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ERIC Number: ED162374
Record Type: RIE
Publication Date: 1978-Nov
Pages: 16
Abstractor: N/A
Reference Count: 0
Humor in Television Entertainment Programming: Implications for Social Relations and Social Learning.
Surlin, Stuart H.
There are three "communication contexts": interpersonal, intrapersonal (relating to others through internal thought), and mass media, especially television (relating to others in an indirect, impersonal manner). People satisfy different needs through different contexts. Open-minded people may choose television for relaxation and the interpersonal context for learning about others, while closed-minded people choose the mass media (television) for gratifying both needs. The content of television tends to reinforce high authoritarian attitudes held by the viewer. Racist and sexist attitudes especially tend to be reinforced by the fact that minority groups and women are often made the butt of jokes. The most unfortunate aspect of this social learning is that viewers who are most closed-minded, fatalistic, and bigoted are most apt to view television and develop viewer-character relations and thus have their thinking reinforced. This has a negative social impact on a pluralistic urban society which values open-minded cognitive development. (TJ)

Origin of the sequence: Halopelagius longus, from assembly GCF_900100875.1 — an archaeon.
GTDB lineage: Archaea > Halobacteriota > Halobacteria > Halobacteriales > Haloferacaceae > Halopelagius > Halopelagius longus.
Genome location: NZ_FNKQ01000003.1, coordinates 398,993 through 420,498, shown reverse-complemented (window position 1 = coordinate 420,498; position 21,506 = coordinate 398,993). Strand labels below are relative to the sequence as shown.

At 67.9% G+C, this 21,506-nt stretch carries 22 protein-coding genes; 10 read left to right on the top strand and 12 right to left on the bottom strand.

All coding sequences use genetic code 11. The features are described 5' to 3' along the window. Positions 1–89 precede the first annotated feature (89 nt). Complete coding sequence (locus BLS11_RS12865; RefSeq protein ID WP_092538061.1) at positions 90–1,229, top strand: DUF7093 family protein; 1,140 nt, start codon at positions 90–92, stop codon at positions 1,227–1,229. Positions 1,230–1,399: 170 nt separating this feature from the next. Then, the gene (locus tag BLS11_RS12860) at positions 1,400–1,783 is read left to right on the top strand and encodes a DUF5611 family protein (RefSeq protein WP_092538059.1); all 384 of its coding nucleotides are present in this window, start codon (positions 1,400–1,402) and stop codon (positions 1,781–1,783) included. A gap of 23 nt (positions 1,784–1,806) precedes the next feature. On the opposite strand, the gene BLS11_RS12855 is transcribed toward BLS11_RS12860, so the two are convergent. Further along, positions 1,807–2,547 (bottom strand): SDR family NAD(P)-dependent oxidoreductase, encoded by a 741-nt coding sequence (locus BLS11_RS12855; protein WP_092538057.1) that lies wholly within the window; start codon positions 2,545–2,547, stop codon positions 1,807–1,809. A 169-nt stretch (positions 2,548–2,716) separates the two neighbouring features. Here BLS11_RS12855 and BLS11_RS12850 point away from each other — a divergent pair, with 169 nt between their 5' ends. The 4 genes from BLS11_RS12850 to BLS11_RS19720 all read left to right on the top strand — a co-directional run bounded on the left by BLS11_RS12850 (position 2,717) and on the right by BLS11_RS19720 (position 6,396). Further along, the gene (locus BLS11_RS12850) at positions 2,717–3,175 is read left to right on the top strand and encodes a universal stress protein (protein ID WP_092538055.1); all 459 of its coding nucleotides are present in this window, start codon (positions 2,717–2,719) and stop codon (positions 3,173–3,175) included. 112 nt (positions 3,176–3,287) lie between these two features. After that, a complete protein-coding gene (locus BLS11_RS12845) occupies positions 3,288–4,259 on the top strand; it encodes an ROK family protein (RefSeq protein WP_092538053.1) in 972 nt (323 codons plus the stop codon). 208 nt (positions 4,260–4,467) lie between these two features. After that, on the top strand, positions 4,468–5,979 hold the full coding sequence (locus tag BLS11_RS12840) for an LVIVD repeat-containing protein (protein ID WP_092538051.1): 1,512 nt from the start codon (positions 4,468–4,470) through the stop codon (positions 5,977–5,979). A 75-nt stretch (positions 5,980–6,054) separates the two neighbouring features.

Publication Type: Speeches/Meeting Papers
Education Level: N/A
Audience: N/A
Language: English
Sponsor: N/A
Authoring Institution: N/A
Note: Paper presented at the Annual Meeting of the Speech Communication Association (64th, Minneapolis, Minnesota, November 2-5, 1978)